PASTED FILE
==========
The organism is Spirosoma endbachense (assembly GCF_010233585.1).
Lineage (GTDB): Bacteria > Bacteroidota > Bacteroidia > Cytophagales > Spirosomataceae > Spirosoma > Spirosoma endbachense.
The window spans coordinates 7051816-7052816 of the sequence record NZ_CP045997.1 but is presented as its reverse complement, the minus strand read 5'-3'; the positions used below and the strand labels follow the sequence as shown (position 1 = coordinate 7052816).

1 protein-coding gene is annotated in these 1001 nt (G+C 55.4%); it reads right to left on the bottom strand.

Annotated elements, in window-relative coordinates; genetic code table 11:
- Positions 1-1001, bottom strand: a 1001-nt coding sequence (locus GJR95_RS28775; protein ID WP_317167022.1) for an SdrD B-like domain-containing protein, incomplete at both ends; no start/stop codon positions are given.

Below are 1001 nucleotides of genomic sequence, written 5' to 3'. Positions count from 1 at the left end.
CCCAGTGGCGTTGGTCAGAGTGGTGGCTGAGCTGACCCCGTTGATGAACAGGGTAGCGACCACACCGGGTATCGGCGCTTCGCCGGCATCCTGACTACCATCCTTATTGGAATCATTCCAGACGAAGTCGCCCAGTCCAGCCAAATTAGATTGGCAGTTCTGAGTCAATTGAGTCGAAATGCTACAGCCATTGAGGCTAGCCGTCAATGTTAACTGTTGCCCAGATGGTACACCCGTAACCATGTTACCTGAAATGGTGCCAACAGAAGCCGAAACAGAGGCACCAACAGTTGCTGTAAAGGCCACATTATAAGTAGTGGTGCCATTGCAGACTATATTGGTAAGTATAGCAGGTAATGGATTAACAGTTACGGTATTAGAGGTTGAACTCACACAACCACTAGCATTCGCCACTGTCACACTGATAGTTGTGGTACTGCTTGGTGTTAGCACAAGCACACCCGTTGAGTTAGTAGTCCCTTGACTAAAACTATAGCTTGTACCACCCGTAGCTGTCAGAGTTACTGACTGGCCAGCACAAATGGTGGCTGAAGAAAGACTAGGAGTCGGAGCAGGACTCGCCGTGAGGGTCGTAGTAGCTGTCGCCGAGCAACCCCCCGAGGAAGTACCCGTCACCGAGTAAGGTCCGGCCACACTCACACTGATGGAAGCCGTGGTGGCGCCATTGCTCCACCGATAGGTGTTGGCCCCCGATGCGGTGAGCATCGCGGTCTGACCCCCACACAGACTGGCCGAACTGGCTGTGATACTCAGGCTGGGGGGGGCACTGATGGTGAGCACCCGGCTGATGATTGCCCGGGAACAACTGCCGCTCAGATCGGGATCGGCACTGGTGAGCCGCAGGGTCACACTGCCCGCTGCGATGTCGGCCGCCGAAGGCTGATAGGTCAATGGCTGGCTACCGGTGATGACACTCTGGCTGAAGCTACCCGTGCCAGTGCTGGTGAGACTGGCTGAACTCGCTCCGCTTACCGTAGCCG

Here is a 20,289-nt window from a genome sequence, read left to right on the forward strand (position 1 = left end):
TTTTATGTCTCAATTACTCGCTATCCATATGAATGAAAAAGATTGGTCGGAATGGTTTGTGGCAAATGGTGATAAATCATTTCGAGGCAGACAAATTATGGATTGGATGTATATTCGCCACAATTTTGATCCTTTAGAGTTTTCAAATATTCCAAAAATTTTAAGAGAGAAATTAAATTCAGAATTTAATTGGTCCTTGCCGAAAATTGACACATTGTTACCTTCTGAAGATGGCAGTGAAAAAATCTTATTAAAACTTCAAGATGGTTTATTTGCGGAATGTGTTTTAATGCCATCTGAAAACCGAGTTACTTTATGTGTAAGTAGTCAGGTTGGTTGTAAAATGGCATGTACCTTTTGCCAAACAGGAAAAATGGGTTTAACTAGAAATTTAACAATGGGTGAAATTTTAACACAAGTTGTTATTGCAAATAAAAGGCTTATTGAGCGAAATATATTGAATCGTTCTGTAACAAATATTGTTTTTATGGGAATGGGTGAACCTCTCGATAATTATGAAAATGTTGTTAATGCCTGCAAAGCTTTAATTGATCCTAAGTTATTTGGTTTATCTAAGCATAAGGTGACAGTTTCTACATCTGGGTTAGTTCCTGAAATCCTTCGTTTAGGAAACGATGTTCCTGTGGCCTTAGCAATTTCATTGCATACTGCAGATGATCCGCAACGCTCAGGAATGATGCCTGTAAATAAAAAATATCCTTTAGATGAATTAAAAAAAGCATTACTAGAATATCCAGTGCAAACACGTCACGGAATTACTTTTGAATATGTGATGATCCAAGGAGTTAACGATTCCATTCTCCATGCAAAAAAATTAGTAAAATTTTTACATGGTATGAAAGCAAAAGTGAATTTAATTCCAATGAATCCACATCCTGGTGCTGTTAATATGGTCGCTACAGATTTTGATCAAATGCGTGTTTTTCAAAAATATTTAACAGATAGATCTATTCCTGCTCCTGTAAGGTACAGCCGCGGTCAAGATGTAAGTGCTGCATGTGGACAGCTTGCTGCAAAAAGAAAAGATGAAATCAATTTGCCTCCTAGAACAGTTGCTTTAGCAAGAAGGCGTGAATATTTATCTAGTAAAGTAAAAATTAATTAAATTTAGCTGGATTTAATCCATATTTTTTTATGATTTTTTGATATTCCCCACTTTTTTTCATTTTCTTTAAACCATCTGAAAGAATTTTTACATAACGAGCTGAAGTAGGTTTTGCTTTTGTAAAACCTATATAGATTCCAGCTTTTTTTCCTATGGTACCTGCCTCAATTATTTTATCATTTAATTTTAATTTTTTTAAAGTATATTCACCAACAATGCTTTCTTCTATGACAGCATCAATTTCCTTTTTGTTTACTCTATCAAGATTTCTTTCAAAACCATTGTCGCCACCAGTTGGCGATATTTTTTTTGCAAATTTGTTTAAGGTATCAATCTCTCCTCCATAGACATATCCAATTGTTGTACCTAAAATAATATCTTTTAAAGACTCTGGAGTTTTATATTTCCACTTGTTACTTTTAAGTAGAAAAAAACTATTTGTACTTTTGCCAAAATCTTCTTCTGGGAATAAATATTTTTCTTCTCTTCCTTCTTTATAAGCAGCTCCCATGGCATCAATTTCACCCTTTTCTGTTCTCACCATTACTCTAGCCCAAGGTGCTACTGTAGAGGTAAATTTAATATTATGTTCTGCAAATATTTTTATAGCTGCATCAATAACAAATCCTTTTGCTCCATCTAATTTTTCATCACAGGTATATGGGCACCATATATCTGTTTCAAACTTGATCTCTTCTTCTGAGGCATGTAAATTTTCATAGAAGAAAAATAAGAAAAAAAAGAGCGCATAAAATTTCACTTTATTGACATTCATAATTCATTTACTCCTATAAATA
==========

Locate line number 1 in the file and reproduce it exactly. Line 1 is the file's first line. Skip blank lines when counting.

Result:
The organism is Spirosoma endbachense (assembly GCF_010233585.1).